A person with dementia may develop continence issues, which can be distressing. But whatever the cause, there are lots of ways to help manage the situation. We asked the experts at Christies Care for their advice on managing continence problems…
If you are caring for a loved one with dementia, it can be challenging enough to manage household tasks and ensure the person is being properly cared for. In addition, a person with dementia can develop continence issues over time. An involuntary leakage of urine (urinary incontinence), faeces (faecal incontinence) or both (double incontinence) can develop for several reasons:
• A physical condition, most commonly a urinary tract infection (UTI) or constipation.
• A side effect of new medication.
• The person not getting to the toilet in time, due to a mobility issue.
• The person forgetting how to find or use the toilet.
• The person struggling with clothing, such as trouser buttons or zips.
• In more advanced dementia, communication between the brain and bladder or bowel might break down, meaning the person might not recognise the fact they need the toilet.
Managing continence issues
While incontinence can be frustrating and upsetting, try to be patient and supportive.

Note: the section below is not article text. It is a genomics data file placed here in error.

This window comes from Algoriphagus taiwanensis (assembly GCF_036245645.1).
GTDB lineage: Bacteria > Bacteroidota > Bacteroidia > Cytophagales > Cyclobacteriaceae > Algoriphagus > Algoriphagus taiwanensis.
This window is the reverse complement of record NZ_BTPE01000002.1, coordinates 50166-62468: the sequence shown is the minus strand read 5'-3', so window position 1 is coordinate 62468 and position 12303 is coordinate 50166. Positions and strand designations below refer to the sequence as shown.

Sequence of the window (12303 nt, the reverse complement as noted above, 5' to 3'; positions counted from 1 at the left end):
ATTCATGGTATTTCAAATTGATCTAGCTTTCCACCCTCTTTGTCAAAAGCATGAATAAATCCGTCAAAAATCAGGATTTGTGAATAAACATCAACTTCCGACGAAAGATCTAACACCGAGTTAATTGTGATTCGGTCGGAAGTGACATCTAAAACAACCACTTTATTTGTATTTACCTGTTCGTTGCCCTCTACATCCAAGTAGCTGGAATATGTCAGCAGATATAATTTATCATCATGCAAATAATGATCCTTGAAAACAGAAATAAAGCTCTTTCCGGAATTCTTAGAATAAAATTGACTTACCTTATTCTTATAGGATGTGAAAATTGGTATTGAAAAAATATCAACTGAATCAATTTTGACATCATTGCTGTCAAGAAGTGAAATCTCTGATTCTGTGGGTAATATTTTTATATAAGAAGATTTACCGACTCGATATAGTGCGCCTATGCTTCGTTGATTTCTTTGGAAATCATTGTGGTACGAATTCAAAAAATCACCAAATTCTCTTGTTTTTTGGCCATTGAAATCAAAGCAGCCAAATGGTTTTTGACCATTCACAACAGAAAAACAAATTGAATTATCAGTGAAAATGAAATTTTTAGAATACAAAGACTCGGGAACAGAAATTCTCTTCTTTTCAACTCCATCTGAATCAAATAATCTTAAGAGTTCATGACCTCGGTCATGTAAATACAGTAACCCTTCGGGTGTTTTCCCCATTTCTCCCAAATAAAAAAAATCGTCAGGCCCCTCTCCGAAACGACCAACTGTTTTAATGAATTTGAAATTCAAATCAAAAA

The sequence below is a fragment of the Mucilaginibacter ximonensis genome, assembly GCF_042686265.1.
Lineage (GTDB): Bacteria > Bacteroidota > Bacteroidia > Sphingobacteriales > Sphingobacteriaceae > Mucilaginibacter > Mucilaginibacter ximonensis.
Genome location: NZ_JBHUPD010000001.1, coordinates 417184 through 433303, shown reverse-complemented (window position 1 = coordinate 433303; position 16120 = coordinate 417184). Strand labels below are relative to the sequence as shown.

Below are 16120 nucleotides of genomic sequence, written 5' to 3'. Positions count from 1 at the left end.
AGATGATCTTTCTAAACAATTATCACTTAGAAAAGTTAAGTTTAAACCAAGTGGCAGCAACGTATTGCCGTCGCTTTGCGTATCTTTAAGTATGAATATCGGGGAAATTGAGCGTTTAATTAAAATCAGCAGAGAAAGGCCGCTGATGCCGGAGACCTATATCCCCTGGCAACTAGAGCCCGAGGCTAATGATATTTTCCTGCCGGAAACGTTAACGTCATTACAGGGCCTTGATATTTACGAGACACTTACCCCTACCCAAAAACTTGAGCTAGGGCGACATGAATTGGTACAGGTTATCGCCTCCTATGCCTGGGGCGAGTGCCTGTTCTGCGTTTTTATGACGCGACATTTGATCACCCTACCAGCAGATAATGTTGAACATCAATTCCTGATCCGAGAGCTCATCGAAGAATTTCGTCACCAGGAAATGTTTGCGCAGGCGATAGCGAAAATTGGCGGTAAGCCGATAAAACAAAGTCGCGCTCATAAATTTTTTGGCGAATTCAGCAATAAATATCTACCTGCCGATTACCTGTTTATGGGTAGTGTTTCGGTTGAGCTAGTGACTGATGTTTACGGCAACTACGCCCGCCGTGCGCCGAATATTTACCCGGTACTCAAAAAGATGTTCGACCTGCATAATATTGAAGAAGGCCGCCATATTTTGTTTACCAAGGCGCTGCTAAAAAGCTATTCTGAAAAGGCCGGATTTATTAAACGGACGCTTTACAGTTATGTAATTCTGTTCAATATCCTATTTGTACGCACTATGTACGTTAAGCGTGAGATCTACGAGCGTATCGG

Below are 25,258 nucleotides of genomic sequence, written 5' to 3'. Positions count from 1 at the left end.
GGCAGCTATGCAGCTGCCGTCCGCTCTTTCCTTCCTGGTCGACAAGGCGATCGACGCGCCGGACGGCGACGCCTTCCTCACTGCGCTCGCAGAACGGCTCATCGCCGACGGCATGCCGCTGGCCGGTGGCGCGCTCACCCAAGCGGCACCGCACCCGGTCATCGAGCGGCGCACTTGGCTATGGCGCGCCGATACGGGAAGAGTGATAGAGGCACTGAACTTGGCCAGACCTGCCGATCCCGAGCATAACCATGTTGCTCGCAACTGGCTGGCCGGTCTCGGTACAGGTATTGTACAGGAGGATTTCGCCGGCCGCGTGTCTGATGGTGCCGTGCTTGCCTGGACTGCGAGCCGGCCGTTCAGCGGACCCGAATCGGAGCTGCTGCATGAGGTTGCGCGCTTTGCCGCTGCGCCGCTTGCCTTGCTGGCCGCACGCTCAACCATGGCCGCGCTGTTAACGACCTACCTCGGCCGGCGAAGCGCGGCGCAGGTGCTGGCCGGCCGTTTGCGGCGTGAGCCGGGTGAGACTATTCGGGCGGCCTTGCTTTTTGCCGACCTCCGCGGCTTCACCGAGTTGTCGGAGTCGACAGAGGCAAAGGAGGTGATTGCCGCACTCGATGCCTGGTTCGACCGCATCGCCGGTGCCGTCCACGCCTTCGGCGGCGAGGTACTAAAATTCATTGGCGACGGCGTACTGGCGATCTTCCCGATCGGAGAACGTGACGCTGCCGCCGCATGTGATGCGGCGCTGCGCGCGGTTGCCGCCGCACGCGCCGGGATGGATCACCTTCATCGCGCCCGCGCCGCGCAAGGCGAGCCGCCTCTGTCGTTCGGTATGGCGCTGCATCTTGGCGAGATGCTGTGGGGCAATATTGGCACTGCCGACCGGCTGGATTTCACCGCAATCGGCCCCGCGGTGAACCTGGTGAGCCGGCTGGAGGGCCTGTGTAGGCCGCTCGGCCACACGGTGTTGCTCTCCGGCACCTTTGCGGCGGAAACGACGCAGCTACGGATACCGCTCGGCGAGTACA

‘Stay calm, even if you don’t feel it,’ advises Helen Drain, dementia expert at Christies Care in Saxmundham, Suffolk (https://www.christiescare.com). ‘The person might feel upset or embarrassed, so it’s important not to make a big fuss, to help reduce their anxiety.’
Here are some tips to help improve continence:
• Consult the person’s GP, so they can rule out any medical conditions. A UTI can be treated with antibiotics, or if the continence issue has been caused by medication, the GP may be able to alter the prescription.
• Keep clothing simple. ‘A person with dementia might find buttons or zips difficult,’ reminds Helen. ‘Elasticated trousers that can be pulled up and down are best.’
• Prompt, but don’t pester. ‘Continually asking whether they need the loo might wind them up,’ explains Helen. ‘At Christies Care, we suggest saying, “I’m going to the bathroom now,” or “The bathroom’s free if you’d like to use it.” It’s a little prompt, rather than asking outright.’
• Ensure the person stays hydrated, to maintain a healthy urinary tract and ease constipation. Ensure they drink six to eight glasses of water a day. ‘They can also get fluids from foods such as soups, jellies or fruits,’ reminds Helen.
• Leave the toilet door open if possible, so they can locate it, and guide them to the bathroom if necessary.
• You might be able to request a continence assessment from a district nurse, who can advise about products such as incontinence pads and waterproof mattresses. Ask your GP for details.
Christies Care is a family-run, live-in care agency, rated Outstanding by the CQC. For more information, please visit www.christiescare.com